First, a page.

122ch10a_002

# 122ch10a_002 - 1 Chapter 10 Homework Solutions 10.3 a F = m...

This preview shows pages 1–5. Sign up to view the full content.

1 Chapter 10 - Homework Solutions 10.3) a) F = m × a where, F = force m = mass a = acceleration For a downward force (force exerted by a person on the floor) the accelerations is the acceleration due to gravity, g. F = m × g Since both people have same mass the forces they exert on the floor are equal. b) P = F/A F = force A = area The forces exerted by each person are equal. However, the person standing on one foot is applying this force over smaller area & thus exerts a greater pressure. The Pressure and Area are inversely proportional: A inc., P dec. A dec., P inc. 10.4) The height of the mercury column in a barometer is a direct measure of atmospheric pressure. Atomospheric pressure decreases with increasing altitude (Section 10.1 and 18.1), so atmospheric pressure in Denver, at an altitude of 5000 feet, is lower than atmospheric pressure in Los Angeles, at 132 feet (nearly sea level). Since Denver has a lower atmospheric pressure the height of a mercury column in a barometer in Denver should be lower than that in a barometer in Los Angeles. The fact that atmospheric pressure and the height of a liquid are related is shown: P = F/A F = m C g m = d C V (A=area; m=mass; g=accel due to gravity; d=density; V = volume) m = d C V = d C (A C h) ˆ F = (d C A C h) C g & P = d C h C g This shows that P depends only on the density of the liquid used in the barometer and is independent of the cross-sectional area of the tube (diameter of column) Also, P and the height of the column are directly proportional (i.e. as the atmospheric pressure decreases the height of Hg decreases and vice versa.)

This preview has intentionally blurred sections. Sign up to view the full version.

View Full Document
2 10.6) We need to relate the height of columns of two different liquids. From problem 4, P = d C h C g The pressure is the same (752 torr or 752 mm Hg) for any barometer regardless of the liquid used in the barometer. P liq A = P liq B (d C h) A C g = (d C h) B C g (d C h) A = (d C h) B d B ˆ h A = (-----) h B d A (d C h) 1-id = (d C h) Hg (1-id = 1-iodododecane) d Hg h 1-id = (------) h Hg d 1-id 13.6 g/mL h 1-id = (-------------) C 752 mm 1.20 g/mL = 8.5 2 2 x 10 3 mm = 8.52 m (Pressure of 8.52 m 1-id.) This is 28.0 feet - NOT a very useful barometer. Thus you want to use a liquid with a fairly large density (such as Hg) so the size of the barometer can be reasonable. P % d C h smaller d ==> greater h larger d ==> smaller h
3 10.9) Note: 1 torr = 1 mm Hg (i.e. can use torr and mm Hg interchangeably) 1 atm (a) 265 torr × ----------- = 0.34 8 68 atm 0.349 atm 760 torr 1 mm Hg (b) 265 torr × -------------- = 265 mm Hg 1 torr 1.01325 x 10 5 Pa (c) 265 torr × ----------------------- = 3.5 3 30 x 10 4 Pa = 3.53 x 10 4 Pa 760 torr 1.01325 x 10 5 Pa 1 bar (d) 265 torr × ----------------------- × -------------- = 0.35 3 3 bar = 0.353 bar 760 torr 1 x 10 5 Pa 10.13) P = F/A = (m C g)/A What are the units of pascals in terms of metric units? 1 Pa = 1 N/m 2 = (1kg C m)/s 2 × 1/m 2 = 1 kg/(m C s 2 ); change mass to kg & area to m 2 (m C g) 125 lb 9.81 m 0.454 kg (39.4) 2 in 2 1 kPa P = --------- = ---------- × ---------- × ------------ × ------------ × ---------- = 1. 7 28 x 10 3 kPa A 0.50 in 2 1 s 2 1 lb 1 m 2 10 3 Pa = 1.7 x 10 3 kPa (The first 3 multiplications give force in the numerator and the next one converts area from in 2 to m 2 giving pascals.) or (m C g) 250 lb 1 atm 101.325 kPa P = --------- = ---------- × -------------- × ----------------- = 1. 7 2 x 10 3 kPa A in 2 14.7 lb/in 2 1 atm ^ 125 lb/0.50 in 2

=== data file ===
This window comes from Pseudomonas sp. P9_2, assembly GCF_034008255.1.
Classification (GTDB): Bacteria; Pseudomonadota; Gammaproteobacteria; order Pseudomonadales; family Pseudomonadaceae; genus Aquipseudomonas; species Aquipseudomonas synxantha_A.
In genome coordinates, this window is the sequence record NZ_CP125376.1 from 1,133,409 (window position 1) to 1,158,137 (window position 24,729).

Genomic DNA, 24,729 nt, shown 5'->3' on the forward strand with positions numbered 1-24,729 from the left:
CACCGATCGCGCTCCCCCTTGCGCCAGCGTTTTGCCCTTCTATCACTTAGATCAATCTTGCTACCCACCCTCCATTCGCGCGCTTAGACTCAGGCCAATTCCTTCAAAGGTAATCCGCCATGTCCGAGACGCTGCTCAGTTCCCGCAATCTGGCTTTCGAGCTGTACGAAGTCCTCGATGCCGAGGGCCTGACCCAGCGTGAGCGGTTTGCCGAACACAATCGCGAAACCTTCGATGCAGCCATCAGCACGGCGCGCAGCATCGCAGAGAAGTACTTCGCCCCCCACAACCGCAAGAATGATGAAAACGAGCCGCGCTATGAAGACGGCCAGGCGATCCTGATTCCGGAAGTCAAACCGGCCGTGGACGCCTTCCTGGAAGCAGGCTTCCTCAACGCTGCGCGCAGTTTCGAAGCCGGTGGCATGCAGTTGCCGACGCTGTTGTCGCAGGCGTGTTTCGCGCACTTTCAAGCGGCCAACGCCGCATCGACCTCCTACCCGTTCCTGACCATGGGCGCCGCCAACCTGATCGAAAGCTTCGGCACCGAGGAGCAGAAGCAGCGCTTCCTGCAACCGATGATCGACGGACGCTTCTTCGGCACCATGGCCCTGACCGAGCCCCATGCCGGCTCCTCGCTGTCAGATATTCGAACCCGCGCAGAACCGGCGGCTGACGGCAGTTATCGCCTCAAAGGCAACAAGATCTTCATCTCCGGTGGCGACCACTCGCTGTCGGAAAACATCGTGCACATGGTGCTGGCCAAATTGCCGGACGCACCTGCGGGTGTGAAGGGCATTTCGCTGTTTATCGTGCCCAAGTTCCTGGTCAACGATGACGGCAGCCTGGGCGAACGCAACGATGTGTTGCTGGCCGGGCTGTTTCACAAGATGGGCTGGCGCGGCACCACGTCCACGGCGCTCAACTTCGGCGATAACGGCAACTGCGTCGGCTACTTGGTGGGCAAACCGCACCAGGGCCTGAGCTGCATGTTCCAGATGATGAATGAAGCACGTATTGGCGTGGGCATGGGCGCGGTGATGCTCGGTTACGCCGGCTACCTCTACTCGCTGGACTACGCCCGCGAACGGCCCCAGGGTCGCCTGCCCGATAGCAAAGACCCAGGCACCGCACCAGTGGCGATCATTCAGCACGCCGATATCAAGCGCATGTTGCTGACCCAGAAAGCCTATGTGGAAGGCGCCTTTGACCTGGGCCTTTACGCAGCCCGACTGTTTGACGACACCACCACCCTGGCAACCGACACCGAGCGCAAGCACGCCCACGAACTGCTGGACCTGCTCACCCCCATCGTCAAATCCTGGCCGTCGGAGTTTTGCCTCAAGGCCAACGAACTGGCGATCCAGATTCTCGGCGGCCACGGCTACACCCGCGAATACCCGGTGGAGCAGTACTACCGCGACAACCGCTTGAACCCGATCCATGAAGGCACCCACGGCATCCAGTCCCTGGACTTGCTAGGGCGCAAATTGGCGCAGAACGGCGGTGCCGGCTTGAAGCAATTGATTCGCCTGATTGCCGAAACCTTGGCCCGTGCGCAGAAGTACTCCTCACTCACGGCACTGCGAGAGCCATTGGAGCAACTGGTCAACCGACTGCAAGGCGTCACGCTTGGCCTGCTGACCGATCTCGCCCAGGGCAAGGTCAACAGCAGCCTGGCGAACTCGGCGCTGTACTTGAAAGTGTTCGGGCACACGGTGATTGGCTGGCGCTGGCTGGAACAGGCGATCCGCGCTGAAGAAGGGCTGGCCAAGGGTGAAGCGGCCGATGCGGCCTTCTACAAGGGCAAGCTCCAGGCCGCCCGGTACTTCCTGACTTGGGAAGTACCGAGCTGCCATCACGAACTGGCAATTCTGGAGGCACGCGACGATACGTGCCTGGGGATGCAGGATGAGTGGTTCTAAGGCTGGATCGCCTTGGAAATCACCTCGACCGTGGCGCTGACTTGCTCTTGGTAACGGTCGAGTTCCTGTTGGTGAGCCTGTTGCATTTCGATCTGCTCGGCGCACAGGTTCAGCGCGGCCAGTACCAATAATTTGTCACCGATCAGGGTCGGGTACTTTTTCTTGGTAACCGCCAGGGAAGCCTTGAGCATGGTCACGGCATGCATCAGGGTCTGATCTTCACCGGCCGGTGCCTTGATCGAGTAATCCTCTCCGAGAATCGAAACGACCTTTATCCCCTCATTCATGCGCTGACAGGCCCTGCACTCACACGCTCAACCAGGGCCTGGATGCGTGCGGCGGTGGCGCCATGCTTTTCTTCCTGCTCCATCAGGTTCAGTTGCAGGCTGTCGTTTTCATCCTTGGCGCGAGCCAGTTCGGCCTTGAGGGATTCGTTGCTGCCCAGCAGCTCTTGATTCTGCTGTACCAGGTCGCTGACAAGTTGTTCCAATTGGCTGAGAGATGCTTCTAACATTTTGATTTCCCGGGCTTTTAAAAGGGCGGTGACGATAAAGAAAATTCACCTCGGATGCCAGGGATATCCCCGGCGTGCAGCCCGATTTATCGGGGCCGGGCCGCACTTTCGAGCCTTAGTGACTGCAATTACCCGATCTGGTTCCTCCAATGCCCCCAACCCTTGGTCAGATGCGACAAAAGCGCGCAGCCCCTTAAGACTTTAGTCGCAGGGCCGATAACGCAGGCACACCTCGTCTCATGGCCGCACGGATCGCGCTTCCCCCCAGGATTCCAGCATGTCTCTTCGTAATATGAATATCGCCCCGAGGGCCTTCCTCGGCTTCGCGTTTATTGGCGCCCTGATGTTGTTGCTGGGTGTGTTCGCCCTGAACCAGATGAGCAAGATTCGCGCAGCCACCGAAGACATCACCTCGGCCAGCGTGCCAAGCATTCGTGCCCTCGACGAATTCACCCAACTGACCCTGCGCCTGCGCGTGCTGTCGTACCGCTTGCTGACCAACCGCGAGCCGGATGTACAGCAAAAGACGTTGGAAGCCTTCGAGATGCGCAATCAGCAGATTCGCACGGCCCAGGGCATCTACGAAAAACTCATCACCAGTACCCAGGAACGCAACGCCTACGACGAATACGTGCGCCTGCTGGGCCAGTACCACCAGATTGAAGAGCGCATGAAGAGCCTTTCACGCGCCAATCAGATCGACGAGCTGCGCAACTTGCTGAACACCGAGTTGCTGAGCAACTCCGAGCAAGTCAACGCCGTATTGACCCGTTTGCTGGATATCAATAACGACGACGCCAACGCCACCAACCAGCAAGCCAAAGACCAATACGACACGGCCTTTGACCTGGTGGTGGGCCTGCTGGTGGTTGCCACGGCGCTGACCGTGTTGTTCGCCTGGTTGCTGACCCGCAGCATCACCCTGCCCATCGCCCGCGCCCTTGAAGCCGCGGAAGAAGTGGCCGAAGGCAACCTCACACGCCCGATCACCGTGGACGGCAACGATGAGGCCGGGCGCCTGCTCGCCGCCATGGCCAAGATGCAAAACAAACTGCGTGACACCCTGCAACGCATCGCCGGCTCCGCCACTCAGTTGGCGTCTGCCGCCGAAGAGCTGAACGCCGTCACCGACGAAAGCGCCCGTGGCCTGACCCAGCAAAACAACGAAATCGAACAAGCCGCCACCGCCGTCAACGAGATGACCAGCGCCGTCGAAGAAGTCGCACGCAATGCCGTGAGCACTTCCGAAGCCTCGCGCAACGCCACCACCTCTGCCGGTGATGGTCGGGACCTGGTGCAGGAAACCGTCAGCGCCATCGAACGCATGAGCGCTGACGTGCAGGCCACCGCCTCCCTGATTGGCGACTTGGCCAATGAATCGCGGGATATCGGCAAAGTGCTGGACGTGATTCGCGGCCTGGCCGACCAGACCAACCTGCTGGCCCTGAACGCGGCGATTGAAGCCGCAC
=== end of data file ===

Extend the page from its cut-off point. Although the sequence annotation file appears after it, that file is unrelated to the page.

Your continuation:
This preview has intentionally blurred sections. Sign up to view the full version.

View Full Document
4 10.16) a) The Hg in the arm attached to the gas is 13.6 cm (136 mm) higher than in the one open to the atmosphere w. P atm = 1.05 atm P gas = P atm - h 760 mm Hg = (1.05 atm x ------------------) - 136 mm Hg
This is the end of the preview. Sign up to access the rest of the document.

{[ snackBarMessage ]}

### What students are saying

• As a current student on this bumpy collegiate pathway, I stumbled upon Course Hero, where I can find study resources for nearly all my courses, get online help from tutors 24/7, and even share my old projects, papers, and lecture notes with other students.

Kiran Temple University Fox School of Business ‘17, Course Hero Intern

• I cannot even describe how much Course Hero helped me this summer. It’s truly become something I can always rely on and help me. In the end, I was not only able to survive summer classes, but I was able to thrive thanks to Course Hero.

Dana University of Pennsylvania ‘17, Course Hero Intern

• The ability to access any university’s resources through Course Hero proved invaluable in my case. I was behind on Tulane coursework and actually used UCLA’s materials to help me move forward and get everything together on time.

Jill Tulane University ‘16, Course Hero Intern